As everyone in the startup world knows, there’s no shortage of questions surrounding your day-to-day activities: How much funding are you looking to raise next round? What are your relationships like with your investors? What’s your staff size? What platforms are you using for marketing (with no budget)? What does your target customer look like? And the list goes on.

As an entrepreneur and the founder of, an award-winning online editing and proofreading company with clients around the world, I’ve had my fair share of over-asked questions thrown at me. I started to think that there had to be other, more interesting questions entrepreneurs were hoping to be asked.

So I reached out to 13 entrepreneurs who had launched their products on Product Hunt within the past couple of months and that made it to the front page. These successful entrepreneurs all had questions they were dying to be asked. Maybe these will spark some great conversations the next time you’re in a room full of entrepreneurs!

1. “Why are you working on your startup?”

“I think a lot of times we get so caught up in what we’re doing—building product, talking to customers, meeting with candidates and investors—that we don’t often step back to think about why we’re doing it. Startups are amazing because they allow people to create something out of nothing, have a tangible impact on others, and have control over their own destinies. I wish people asked me about the why more and the what less, since it really helps you recenter and feel grateful to be doing what you’re doing.”

Jack Altman, Co-Founder and CEO of Lattice – “Lattice weaves goals into your workflow.”

2. “How would you go about starting a company with $500?”

“I’d love to get asked this question because too many people think that you need to raise money to start a company. It’s getting cheaper and cheaper to start a company, and I don’t think aspiring entrepreneurs should even think about fundraising until they absolutely need it (if ever). This is especially true for entrepreneurs that don’t have a previous success under their belt.”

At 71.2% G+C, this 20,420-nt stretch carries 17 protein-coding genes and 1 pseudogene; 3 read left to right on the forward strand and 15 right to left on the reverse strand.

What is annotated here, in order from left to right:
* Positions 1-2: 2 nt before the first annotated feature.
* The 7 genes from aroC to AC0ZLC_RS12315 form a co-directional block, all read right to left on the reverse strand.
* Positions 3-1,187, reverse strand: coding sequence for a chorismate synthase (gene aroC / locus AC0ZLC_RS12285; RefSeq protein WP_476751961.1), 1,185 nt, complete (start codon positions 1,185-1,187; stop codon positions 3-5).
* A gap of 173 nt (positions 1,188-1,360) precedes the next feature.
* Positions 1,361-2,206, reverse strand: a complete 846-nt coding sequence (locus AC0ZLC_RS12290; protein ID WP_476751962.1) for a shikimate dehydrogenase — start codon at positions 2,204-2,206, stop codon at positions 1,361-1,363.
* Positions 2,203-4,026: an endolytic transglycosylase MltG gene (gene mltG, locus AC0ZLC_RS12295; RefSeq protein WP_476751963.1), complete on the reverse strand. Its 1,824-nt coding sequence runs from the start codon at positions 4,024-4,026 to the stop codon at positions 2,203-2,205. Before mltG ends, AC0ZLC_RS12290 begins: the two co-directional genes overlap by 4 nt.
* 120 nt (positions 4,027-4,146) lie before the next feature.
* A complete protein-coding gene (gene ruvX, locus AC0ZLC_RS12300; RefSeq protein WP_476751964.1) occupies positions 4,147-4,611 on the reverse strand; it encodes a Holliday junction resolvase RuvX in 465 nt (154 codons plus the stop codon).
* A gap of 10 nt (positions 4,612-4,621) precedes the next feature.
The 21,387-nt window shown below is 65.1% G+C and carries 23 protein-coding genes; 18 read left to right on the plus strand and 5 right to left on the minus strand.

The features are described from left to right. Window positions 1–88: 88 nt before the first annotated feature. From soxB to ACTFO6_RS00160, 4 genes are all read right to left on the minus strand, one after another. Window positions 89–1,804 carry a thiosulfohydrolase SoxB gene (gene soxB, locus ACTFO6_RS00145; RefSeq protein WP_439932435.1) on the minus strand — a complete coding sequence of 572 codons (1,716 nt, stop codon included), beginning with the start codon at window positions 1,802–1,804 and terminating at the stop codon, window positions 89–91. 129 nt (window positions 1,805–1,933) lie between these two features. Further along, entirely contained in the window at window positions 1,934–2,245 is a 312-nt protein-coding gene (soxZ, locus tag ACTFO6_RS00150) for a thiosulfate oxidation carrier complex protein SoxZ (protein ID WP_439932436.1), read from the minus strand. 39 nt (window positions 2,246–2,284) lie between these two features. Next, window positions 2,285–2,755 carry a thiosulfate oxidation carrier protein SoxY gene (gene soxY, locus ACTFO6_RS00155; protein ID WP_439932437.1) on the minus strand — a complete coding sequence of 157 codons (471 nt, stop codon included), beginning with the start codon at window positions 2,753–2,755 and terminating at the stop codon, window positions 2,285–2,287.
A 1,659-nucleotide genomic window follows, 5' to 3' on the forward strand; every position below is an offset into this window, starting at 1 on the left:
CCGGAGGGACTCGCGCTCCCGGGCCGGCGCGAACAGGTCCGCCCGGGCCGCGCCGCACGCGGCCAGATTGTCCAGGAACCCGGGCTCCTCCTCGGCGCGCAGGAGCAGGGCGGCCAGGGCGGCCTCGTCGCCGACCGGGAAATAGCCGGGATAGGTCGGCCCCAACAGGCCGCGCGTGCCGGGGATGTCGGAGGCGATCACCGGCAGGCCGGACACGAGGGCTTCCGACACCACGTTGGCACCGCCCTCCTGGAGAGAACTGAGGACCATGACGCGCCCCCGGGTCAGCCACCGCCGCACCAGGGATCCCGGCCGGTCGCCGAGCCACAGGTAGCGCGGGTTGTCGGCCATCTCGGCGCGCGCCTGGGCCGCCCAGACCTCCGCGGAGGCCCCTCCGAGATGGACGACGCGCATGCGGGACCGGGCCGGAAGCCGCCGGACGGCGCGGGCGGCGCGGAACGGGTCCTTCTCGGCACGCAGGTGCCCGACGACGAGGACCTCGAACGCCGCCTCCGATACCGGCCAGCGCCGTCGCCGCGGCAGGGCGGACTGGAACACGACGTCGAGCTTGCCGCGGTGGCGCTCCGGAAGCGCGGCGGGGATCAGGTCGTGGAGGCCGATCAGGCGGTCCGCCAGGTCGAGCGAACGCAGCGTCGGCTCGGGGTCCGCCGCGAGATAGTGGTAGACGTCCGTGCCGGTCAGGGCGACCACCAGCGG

Christopher Gimmer, Co-Founder and CEO of – “The easiest graphic design tool you’ll ever use.”

3. “What are your hobbies outside of work?”

“When I’m busy, I sometimes tend to neglect personal hobbies, so it’s very refreshing to switch gears and talk about something else I enjoy. Plus, if we share a hobby, it’s a great way to start a conversation!”

Lenny Hu, Designer and Product Guy of YesInsights – “Get customer feedback with simple one-click surveys.”

4. “If you had to change roles within your own company to something other than being the CEO, what would it be?”

“As the CEO of an early-stage startup, I wear a lot of hats. There are obviously some that I like more than others, and even some that I wish I could wear due to personal interest but can’t because of bandwidth or lack of skill set (i.e., some technical CEOs might wish they could spend more time learning how to do marketing vs. some non-technical CEOs might wish they could learn how to code). I think this would be a great question to be asked so people can find out more about me and the areas of expertise I bring to the company.”

Diego Villarreal, CEO and Co-Founder of Banter! – “Waze for nightlife.”

5. “How do you learn to become a co-founder?”

“I’m fascinated by the level of emotional intelligence that successful entrepreneurs are required to have. Thirty-three percent of all startups fail because of founder conflict, which makes me surprised at how little attention is given to how to develop a healthy and successful relationship with your co-founders. These are people you are likely going to see more than your SO during the early days. With my co-founders, Sam and Lianne, developing a successful way of agreeing, disagreeing, and growing together wasn’t easy—we had plenty of rough patches—but the level of candor and care we operate with today is probably what I am most proud of as a founder.”

Devon Tivona, CEO and Founder of Pana – “An on-demand travel concierge.”